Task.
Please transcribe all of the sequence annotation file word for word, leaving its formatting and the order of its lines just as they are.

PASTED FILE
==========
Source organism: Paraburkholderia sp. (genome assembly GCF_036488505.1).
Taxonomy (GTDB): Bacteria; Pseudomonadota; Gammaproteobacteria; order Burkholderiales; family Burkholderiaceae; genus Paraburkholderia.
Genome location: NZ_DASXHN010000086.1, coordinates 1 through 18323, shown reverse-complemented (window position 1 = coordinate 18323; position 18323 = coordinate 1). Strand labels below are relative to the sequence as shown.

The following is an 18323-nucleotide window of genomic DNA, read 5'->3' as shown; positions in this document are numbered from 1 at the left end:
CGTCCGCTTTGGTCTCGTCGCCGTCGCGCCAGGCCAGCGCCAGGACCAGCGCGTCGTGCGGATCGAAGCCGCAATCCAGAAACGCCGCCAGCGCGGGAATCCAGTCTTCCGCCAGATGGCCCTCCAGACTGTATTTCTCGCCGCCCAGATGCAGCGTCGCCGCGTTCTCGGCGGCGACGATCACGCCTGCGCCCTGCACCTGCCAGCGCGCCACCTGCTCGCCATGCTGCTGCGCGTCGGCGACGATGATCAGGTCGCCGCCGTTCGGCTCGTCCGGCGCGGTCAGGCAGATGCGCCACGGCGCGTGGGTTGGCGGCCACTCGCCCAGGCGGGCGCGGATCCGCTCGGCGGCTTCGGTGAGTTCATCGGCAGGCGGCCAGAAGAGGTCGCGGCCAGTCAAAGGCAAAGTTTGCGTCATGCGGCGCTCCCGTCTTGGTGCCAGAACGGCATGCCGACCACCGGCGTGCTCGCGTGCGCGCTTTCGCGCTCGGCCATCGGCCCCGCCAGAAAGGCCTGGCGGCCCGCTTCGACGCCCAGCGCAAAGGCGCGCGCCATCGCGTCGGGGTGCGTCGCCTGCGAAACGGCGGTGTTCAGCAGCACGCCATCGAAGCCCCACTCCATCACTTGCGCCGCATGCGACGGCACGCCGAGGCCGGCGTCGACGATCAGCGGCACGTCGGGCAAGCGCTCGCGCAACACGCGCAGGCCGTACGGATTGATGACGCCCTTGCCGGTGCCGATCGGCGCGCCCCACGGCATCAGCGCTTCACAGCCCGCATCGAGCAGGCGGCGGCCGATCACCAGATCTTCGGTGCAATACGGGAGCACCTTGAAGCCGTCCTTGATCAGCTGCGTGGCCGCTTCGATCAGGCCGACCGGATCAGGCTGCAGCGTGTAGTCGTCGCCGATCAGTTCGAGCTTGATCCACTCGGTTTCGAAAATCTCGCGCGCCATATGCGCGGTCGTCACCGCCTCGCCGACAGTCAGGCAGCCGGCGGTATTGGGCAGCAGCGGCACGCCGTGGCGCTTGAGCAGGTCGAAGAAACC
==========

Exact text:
Source organism: Paraburkholderia sp. (genome assembly GCF_036488505.1).
Taxonomy (GTDB): Bacteria; Pseudomonadota; Gammaproteobacteria; order Burkholderiales; family Burkholderiaceae; genus Paraburkholderia.
Genome location: NZ_DASXHN010000086.1, coordinates 1 through 18323, shown reverse-complemented (window position 1 = coordinate 18323; position 18323 = coordinate 1). Strand labels below are relative to the sequence as shown.

The following is an 18323-nucleotide window of genomic DNA, read 5'->3' as shown; positions in this document are numbered from 1 at the left end:
CGTCCGCTTTGGTCTCGTCGCCGTCGCGCCAGGCCAGCGCCAGGACCAGCGCGTCGTGCGGATCGAAGCCGCAATCCAGAAACGCCGCCAGCGCGGGAATCCAGTCTTCCGCCAGATGGCCCTCCAGACTGTATTTCTCGCCGCCCAGATGCAGCGTCGCCGCGTTCTCGGCGGCGACGATCACGCCTGCGCCCTGCACCTGCCAGCGCGCCACCTGCTCGCCATGCTGCTGCGCGTCGGCGACGATGATCAGGTCGCCGCCGTTCGGCTCGTCCGGCGCGGTCAGGCAGATGCGCCACGGCGCGTGGGTTGGCGGCCACTCGCCCAGGCGGGCGCGGATCCGCTCGGCGGCTTCGGTGAGTTCATCGGCAGGCGGCCAGAAGAGGTCGCGGCCAGTCAAAGGCAAAGTTTGCGTCATGCGGCGCTCCCGTCTTGGTGCCAGAACGGCATGCCGACCACCGGCGTGCTCGCGTGCGCGCTTTCGCGCTCGGCCATCGGCCCCGCCAGAAAGGCCTGGCGGCCCGCTTCGACGCCCAGCGCAAAGGCGCGCGCCATCGCGTCGGGGTGCGTCGCCTGCGAAACGGCGGTGTTCAGCAGCACGCCATCGAAGCCCCACTCCATCACTTGCGCCGCATGCGACGGCACGCCGAGGCCGGCGTCGACGATCAGCGGCACGTCGGGCAAGCGCTCGCGCAACACGCGCAGGCCGTACGGATTGATGACGCCCTTGCCGGTGCCGATCGGCGCGCCCCACGGCATCAGCGCTTCACAGCCCGCATCGAGCAGGCGGCGGCCGATCACCAGATCTTCGGTGCAATACGGGAGCACCTTGAAGCCGTCCTTGATCAGCTGCGTGGCCGCTTCGATCAGGCCGACCGGATCAGGCTGCAGCGTGTAGTCGTCGCCGATCAGTTCGAGCTTGATCCACTCGGTTTCGAAAATCTCGCGCGCCATATGCGCGGTCGTCACCGCCTCGCCGACAGTCAGGCAGCCGGCGGTATTGGGCAGCAGCGGCACGCCGTGGCGCTTGAGCAGGTCGAAGAAACC